A lot of the things we set out to do, perhaps even most of our efforts, are in one way or another aimed at earning money.
Certainly, we do need to provide for our basic needs, and for the needs of those for whom we have taken responsibility. And in general, that comes to supplying ourselves and our loved-ones with proper shelter, food, clothing, education, and health care. And all that takes money.
But as most of us don’t enjoy being born with a silver spoon in our mouth, or winning the lottery, we need to work for it. Probably hard. And in many, if not most cases, nearly all our lifetime.
No doubt that our plain existence and survival comes first. Without us being “alive and kicking” there can’t be any place for a “second” or “higher” step in our personal development. But every so often we do ask yourself if “this is it?” If “this is all?” and “What do I really want with or in my life?”
Personally, when I have these kinds of doubts, I use a simple question: “What would I do now (or not do) if I’d have ten million dollar in my bank account?” And most of the times that does the trick.
It answers if I’d still do the job I do now, or would rather change my profession or activities. Or if I’d perhaps do the same job, but differently. Maybe work less, or take time for some other activities I’d really like to do.
It also answers if I’d be where I am now, or if I’d perhaps move to another place or country. And last but not least, it shows me if I would still entertain the relationships I have, perhaps abandon them, or maybe change them. It clarifies my interpersonal dependencies.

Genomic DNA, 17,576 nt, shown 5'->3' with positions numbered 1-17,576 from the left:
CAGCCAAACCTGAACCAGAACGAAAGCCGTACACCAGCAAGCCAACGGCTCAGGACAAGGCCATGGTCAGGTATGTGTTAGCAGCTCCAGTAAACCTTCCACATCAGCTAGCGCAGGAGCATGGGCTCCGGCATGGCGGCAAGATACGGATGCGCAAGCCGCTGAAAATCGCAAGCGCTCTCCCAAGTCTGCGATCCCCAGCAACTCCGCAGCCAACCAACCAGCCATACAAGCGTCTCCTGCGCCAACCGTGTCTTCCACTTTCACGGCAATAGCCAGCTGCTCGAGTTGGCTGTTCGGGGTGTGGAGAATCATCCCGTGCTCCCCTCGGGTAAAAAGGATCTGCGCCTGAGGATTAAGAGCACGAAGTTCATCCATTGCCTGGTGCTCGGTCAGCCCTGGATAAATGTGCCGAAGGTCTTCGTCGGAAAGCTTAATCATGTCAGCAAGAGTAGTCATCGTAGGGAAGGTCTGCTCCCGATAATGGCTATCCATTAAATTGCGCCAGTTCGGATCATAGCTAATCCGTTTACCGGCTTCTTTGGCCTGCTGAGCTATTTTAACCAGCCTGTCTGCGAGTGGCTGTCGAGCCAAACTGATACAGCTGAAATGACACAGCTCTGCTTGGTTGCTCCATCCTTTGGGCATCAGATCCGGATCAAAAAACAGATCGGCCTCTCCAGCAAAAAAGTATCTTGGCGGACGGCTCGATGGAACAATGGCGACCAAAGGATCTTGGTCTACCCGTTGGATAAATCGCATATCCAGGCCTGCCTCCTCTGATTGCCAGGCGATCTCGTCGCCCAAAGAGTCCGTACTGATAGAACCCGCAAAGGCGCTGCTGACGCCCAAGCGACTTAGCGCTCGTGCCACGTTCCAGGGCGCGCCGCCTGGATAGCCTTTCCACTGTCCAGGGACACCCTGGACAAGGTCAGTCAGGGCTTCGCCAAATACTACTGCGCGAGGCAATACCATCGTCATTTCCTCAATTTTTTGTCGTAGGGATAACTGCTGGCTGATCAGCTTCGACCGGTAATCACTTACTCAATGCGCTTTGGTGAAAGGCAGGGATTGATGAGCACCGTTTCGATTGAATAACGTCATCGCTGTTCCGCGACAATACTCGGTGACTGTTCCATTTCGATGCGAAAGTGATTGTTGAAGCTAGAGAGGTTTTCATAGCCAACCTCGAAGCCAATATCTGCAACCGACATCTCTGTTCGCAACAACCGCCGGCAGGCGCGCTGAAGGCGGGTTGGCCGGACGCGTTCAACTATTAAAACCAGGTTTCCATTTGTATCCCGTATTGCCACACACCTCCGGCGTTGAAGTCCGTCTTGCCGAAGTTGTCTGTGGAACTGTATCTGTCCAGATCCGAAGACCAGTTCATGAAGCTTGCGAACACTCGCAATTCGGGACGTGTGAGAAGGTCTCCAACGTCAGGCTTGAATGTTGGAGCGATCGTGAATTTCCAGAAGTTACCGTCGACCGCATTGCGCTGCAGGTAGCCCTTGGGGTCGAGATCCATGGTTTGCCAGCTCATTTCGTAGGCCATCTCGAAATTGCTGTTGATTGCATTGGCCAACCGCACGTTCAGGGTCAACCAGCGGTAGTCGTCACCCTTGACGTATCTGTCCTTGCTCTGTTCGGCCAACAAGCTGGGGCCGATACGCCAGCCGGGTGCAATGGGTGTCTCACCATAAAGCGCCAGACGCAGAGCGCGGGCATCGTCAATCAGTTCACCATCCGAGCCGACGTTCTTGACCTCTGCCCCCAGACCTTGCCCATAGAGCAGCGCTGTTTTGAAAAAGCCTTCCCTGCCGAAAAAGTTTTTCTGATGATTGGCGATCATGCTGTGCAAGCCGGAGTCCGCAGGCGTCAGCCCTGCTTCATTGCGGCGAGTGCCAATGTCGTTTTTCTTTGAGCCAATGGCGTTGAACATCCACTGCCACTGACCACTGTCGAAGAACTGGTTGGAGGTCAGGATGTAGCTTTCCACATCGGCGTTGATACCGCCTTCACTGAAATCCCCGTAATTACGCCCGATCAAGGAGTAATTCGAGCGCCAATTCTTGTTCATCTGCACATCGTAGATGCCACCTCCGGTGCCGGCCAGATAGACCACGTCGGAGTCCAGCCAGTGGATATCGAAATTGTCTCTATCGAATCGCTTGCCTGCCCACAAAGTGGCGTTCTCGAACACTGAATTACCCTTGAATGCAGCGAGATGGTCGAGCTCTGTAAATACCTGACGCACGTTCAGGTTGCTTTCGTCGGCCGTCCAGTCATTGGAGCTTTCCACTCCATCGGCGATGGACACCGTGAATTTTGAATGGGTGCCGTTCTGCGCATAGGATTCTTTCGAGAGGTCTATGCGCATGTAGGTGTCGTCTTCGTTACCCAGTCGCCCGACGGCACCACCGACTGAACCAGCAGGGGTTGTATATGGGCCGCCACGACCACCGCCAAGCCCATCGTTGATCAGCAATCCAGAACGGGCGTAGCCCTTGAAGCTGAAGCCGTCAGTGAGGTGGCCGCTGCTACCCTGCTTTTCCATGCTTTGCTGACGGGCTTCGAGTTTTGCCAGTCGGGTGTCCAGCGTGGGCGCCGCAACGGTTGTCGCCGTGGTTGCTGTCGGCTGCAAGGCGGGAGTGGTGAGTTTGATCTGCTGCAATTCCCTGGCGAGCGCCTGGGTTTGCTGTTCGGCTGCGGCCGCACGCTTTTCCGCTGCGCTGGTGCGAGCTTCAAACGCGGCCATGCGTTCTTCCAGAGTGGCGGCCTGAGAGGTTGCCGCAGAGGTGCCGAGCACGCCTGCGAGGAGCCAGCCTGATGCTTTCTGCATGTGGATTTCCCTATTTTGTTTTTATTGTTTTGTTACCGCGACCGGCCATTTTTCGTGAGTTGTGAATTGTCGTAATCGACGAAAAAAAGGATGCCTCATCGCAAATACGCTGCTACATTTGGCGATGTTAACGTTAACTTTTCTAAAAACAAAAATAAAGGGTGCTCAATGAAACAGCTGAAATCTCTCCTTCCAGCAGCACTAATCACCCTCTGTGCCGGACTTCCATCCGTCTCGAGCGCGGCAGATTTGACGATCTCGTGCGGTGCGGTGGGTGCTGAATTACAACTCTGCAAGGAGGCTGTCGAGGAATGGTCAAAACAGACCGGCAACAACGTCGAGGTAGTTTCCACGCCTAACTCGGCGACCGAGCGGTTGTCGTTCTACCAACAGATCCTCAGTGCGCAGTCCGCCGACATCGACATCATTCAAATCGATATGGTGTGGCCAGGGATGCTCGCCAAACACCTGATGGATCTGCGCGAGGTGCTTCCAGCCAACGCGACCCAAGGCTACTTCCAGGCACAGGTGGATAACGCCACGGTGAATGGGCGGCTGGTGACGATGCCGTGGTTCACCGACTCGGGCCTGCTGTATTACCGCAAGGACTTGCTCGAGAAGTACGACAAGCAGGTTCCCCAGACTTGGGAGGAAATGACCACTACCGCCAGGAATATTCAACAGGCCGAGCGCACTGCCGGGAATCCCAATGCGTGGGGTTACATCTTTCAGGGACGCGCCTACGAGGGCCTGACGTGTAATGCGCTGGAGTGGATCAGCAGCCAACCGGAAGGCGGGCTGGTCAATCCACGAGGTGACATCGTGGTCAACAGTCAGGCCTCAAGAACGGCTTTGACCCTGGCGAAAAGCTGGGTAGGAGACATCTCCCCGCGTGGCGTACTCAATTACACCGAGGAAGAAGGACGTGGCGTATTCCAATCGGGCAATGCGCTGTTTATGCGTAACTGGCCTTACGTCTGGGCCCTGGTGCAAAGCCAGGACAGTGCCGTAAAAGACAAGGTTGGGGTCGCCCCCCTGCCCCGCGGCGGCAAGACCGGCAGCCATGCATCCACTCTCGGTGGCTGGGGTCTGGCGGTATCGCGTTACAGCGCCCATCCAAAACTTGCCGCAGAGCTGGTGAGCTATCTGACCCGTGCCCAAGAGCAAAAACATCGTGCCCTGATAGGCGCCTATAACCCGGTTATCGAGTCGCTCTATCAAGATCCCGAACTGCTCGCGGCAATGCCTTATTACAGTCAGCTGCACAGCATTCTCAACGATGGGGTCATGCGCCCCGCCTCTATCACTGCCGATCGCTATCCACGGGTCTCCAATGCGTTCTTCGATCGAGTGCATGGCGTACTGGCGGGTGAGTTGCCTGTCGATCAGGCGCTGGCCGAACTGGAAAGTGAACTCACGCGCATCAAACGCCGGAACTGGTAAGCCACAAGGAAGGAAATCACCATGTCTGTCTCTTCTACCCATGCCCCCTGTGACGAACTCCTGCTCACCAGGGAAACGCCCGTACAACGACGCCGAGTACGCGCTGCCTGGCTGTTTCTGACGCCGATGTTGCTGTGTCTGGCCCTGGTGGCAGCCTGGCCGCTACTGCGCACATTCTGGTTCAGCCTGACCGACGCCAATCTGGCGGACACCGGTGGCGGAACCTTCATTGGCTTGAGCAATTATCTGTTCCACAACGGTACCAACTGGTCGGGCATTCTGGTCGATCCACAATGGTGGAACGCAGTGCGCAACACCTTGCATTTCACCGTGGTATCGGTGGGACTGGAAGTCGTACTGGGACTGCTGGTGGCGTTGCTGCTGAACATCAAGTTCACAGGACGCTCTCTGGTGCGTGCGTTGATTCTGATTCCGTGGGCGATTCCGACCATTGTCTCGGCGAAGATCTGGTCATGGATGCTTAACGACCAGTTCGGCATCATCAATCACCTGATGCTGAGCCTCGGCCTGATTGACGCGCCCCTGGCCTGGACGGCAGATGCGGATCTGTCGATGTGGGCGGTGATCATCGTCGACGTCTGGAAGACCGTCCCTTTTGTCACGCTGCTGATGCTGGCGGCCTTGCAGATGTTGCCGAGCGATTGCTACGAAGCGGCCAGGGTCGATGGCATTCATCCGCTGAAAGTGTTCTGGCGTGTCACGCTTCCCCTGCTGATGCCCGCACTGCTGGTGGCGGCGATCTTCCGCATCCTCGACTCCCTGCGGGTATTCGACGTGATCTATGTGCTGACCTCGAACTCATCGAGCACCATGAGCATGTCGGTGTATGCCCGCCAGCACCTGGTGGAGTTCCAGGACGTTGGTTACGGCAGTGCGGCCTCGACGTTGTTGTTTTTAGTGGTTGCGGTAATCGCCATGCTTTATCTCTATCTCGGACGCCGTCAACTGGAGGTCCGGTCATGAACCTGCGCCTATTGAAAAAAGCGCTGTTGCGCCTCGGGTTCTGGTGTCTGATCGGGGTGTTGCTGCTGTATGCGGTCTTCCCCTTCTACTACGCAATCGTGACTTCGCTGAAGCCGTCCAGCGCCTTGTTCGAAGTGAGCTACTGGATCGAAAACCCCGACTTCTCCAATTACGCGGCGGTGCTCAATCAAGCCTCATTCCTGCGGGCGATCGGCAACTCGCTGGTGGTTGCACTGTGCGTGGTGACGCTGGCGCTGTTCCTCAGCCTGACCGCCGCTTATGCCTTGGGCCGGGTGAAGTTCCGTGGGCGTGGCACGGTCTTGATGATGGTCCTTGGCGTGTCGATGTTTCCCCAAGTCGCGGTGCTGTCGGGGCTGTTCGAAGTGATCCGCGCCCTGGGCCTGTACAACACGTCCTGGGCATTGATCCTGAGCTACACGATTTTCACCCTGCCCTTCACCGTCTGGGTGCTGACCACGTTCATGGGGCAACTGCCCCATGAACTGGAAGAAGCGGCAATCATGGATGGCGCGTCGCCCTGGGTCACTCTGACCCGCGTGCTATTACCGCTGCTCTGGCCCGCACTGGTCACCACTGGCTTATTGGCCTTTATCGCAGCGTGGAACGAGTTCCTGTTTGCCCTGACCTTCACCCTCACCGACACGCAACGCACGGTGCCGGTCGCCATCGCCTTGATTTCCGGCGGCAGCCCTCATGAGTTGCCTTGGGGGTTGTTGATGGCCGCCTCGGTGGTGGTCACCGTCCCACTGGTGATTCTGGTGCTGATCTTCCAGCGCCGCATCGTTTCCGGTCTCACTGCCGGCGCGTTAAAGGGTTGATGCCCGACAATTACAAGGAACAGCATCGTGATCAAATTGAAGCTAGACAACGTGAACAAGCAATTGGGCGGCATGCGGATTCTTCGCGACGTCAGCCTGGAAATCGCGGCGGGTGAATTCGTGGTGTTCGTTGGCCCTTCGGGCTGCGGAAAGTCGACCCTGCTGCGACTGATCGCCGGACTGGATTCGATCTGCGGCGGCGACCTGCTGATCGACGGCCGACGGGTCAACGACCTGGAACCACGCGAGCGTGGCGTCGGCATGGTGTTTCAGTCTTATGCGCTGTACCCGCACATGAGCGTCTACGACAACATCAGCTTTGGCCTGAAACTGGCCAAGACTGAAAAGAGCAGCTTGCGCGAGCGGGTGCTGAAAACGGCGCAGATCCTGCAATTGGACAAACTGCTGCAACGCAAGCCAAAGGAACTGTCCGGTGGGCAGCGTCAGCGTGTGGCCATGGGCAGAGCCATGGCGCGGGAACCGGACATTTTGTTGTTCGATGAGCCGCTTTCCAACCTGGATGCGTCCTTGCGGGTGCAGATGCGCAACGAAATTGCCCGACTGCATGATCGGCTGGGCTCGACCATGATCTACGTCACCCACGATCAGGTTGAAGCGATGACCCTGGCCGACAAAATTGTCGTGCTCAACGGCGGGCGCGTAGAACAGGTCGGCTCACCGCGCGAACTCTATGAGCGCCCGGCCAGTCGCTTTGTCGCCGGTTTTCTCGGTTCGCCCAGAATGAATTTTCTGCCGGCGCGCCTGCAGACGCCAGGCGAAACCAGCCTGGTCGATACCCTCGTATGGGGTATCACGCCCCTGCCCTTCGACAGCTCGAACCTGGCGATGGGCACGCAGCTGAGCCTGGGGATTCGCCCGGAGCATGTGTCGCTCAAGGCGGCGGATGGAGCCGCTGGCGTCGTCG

You see, the ten-million-dollar question doesn’t answer how to achieve our true wishes, but it can certainly show what they are. The “how” is of course something completely different.
For those who’ll never ever own ten million bucks — and that counts for most of us — there is in fact only one question to be answered: how can I get by with less money and fulfill my true wishes at the same time?
Well, first of all, I discovered that I actually had too many “needs” that I considered “basic.” Moreover, I could fulfill quite some of my needs without the use of money, for example, by “trading” or “exchanging” my personal talents for food or shelter.
Leveling-down to “the real needs” and trying to exchange things without money being involved gave me more freedom to live like I would like to live. Surely I didn’t get all the freedom I would like to have in my life, I still don’t have that, but it allowed me to do quite a lot more of “other things” also, things I really want to do. Things that content me and give me more or deeper satisfaction.
Most certainly the ten-million-dollar question doesn’t bring us ten million dollar, but it can give us ten million reasons and prospects to start changing our lives and live it to the fullest, or at least more authentically.